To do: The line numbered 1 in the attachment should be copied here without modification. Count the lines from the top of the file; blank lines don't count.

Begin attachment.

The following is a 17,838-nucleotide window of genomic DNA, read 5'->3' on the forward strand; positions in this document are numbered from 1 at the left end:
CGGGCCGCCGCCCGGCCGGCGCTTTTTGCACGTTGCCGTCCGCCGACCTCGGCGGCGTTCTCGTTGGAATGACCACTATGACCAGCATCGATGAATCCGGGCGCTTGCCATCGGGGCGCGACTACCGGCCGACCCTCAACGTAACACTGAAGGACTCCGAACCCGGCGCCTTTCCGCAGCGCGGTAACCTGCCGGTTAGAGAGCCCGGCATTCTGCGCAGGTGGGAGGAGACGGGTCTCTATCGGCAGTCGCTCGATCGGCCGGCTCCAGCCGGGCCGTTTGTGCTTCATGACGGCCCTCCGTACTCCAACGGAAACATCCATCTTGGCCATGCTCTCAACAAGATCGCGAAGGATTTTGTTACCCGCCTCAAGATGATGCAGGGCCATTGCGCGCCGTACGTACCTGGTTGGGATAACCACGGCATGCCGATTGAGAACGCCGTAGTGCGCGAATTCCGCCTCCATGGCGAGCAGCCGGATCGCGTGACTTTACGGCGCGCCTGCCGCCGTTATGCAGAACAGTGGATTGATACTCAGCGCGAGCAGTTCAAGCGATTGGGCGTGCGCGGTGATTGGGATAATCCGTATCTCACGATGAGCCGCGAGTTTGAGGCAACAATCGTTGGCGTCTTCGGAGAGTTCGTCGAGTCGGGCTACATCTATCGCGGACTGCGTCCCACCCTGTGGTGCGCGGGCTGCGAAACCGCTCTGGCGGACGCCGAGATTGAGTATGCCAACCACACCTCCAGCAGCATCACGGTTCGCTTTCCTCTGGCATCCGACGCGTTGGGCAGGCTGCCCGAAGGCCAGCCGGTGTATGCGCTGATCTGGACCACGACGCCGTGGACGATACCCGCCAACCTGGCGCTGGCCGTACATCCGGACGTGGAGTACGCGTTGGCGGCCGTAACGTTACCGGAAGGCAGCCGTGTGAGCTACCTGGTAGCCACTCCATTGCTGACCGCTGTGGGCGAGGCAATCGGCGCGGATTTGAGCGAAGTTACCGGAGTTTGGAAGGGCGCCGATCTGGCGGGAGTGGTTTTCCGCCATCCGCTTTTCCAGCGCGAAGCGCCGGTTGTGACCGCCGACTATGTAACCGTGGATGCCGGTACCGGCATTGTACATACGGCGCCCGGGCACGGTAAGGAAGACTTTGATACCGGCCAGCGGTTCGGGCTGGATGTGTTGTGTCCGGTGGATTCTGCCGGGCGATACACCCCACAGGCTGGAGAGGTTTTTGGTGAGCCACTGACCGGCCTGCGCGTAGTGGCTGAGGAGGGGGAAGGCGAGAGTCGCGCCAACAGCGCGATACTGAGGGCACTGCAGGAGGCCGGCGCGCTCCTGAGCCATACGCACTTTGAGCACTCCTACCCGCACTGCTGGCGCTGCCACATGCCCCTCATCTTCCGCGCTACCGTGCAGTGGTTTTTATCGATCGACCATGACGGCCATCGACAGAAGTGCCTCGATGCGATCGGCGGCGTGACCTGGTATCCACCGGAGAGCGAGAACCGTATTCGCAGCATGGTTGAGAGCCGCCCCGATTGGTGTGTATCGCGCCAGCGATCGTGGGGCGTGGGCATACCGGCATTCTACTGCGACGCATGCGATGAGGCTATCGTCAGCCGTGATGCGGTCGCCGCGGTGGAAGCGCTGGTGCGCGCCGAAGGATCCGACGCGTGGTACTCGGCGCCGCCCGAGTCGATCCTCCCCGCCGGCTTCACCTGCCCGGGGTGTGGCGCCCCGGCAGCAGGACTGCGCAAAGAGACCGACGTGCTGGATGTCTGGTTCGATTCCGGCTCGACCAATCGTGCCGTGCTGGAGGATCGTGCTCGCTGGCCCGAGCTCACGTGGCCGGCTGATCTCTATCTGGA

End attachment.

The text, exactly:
The following is a 17,838-nucleotide window of genomic DNA, read 5'->3' on the forward strand; positions in this document are numbered from 1 at the left end: